Texas then came to the Supreme Court, seeking permission to file what is known as an original action: a lawsuit against California in the Supreme Court, without first going to a federal trial court or a federal court of appeals. The Constitution allows such lawsuits, although they are more likely to involve disputes over boundaries or water rights. Texas argued that the California travel ban is based on a hostility toward religion, and that it violates the Constitution (by, for example, discriminating against commerce in other states). The justices asked the federal government for its views last year, and in December the Trump administration recommended that the court take up the case.
But after considering the case at 11 consecutive conferences, the justices turned down Texas’ request to file an original action. Justice Samuel Alito dissented from that decision, in a 10-page opinion that was joined by Justice Clarence Thomas. Alito focused primarily on the broader issue of the court’s decision not to allow a complaint to be filed in cases that fall within the court’s original jurisdiction. The Supreme Court, Alito noted, “adopted this practice without even providing a convincing justification.” And to the extent that the court has suggested that the justices “should hesitate to entertain suits between two States because they are of a ‘delicate and grave’ character,” Alito continued, that “seems exactly backwards”: “It is precisely because these disputes have a ‘delicate and grave’ character that they were placed exclusively in our hands.” Indeed, Alito observed, both Texas and California were briefly independent countries; if they had remained so, “it is entirely possible that their dispute would be the source of considerable international tension.”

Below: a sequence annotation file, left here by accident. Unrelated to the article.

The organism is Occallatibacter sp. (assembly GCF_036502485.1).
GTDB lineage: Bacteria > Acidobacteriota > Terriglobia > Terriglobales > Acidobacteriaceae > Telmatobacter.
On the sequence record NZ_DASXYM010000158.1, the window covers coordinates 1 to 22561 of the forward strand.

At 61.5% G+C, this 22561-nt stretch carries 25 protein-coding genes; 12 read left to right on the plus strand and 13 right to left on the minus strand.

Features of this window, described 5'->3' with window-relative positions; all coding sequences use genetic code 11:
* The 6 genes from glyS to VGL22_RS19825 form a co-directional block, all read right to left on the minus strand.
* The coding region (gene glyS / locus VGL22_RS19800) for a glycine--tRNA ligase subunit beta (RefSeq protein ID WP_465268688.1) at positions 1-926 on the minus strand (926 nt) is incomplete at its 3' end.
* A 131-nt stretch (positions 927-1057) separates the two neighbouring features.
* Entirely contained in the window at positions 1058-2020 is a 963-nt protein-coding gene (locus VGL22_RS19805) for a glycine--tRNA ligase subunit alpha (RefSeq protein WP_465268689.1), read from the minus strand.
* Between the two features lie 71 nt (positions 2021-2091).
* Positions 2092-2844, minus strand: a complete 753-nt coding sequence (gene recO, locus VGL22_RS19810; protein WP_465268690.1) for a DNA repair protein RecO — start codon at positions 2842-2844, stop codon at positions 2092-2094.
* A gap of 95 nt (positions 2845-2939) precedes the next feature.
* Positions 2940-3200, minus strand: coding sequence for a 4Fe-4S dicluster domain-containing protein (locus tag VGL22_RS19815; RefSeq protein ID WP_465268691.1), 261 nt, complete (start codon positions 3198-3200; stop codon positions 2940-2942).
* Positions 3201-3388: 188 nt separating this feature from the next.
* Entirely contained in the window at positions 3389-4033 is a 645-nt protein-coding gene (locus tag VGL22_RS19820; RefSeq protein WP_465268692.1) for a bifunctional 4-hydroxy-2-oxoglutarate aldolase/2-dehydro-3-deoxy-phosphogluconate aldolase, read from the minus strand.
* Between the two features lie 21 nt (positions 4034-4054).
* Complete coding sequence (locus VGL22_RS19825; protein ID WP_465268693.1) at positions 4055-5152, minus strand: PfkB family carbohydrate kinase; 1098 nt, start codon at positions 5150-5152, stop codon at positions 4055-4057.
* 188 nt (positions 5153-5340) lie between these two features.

Alito described Texas’ claims as “novel,” but stressed that he was not taking a position on whether Texas was correct. In his view, however, the court should have allowed Texas to file its complaint, or at the very least ordered briefing and held oral argument on whether it should have been allowed to do so.
The justices’ next conference is scheduled for Friday, April 30. We expect orders from that conference on Monday, May 3.
This article was originally published at Howe on the Court.